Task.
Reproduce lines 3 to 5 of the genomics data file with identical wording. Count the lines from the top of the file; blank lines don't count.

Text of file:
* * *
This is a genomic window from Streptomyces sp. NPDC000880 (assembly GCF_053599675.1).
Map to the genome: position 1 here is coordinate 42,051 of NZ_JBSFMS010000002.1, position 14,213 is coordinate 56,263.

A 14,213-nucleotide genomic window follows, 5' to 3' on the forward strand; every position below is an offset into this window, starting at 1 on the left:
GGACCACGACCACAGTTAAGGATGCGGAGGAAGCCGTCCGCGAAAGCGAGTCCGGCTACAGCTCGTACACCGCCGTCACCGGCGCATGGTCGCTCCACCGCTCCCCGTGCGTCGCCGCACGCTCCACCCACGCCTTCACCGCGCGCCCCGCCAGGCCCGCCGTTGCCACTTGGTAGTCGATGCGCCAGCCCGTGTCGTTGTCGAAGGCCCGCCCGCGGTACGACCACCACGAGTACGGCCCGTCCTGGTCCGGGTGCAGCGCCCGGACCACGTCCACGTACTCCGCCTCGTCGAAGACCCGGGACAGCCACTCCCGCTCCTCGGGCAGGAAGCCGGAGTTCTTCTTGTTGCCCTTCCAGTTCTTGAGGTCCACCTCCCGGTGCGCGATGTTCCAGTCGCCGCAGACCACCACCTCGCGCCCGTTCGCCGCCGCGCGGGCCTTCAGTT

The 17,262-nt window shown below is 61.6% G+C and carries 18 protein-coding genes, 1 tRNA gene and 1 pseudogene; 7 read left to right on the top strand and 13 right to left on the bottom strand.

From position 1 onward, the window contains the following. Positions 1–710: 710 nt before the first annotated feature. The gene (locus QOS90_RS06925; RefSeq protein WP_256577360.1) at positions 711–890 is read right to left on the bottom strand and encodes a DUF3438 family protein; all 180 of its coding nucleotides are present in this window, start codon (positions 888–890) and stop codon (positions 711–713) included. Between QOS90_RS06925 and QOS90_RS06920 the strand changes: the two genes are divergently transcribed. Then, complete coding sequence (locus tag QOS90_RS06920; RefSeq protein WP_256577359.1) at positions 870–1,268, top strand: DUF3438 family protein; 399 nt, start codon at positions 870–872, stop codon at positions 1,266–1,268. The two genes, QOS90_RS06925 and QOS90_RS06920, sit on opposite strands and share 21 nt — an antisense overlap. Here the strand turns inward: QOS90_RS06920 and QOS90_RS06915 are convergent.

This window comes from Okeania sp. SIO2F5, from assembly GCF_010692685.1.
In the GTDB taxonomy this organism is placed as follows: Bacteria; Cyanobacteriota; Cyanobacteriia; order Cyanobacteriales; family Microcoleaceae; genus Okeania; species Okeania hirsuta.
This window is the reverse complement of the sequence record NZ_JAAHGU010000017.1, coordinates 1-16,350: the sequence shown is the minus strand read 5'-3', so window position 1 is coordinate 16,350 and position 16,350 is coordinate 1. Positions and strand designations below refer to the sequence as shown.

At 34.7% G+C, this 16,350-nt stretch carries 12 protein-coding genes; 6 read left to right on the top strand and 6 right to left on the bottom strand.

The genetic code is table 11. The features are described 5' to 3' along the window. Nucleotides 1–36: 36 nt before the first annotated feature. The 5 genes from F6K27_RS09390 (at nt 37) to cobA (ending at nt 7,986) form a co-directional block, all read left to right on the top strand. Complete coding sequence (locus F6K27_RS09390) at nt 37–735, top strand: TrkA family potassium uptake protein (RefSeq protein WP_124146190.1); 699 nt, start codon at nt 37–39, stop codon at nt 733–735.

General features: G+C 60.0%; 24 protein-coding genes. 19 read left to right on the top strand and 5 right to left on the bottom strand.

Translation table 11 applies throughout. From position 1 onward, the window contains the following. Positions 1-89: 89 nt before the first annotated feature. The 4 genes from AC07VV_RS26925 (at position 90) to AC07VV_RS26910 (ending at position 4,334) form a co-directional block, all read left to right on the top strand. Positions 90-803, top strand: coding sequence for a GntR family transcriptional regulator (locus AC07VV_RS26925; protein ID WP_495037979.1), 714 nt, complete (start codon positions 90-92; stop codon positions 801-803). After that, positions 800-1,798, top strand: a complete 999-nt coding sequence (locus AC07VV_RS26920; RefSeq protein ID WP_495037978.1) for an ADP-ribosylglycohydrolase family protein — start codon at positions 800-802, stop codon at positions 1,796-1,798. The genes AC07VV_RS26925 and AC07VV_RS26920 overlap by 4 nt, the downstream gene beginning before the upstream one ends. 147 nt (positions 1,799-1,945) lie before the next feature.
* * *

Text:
A 14,213-nucleotide genomic window follows, 5' to 3' on the forward strand; every position below is an offset into this window, starting at 1 on the left:
GGACCACGACCACAGTTAAGGATGCGGAGGAAGCCGTCCGCGAAAGCGAGTCCGGCTACAGCTCGTACACCGCCGTCACCGGCGCATGGTCGCTCCACCGCTCCCCGTGCGTCGCCGCACGCTCCACCCACGCCTTCACCGCGCGCCCCGCCAGGCCCGCCGTTGCCACTTGGTAGTCGATGCGCCAGCCCGTGTCGTTGTCGAAGGCCCGCCCGCGGTACGACCACCACGAGTACGGCCCGTCCTGGTCCGGGTGCAGCGCCCGGACCACGTCCACGTACTCCGCCTCGTCGAAGACCCGGGACAGCCACTCCCGCTCCTCGGGCAGGAAGCCGGAGTTCTTCTTGTTGCCCTTCCAGTTCTTGAGGTCCACCTCCCGGTGCGCGATGTTCCAGTCGCCGCAGACCACCACCTCGCGCCCGTTCGCCGCCGCGCGGGCCTTCAGTT

The 17,262-nt window shown below is 61.6% G+C and carries 18 protein-coding genes, 1 tRNA gene and 1 pseudogene; 7 read left to right on the top strand and 13 right to left on the bottom strand.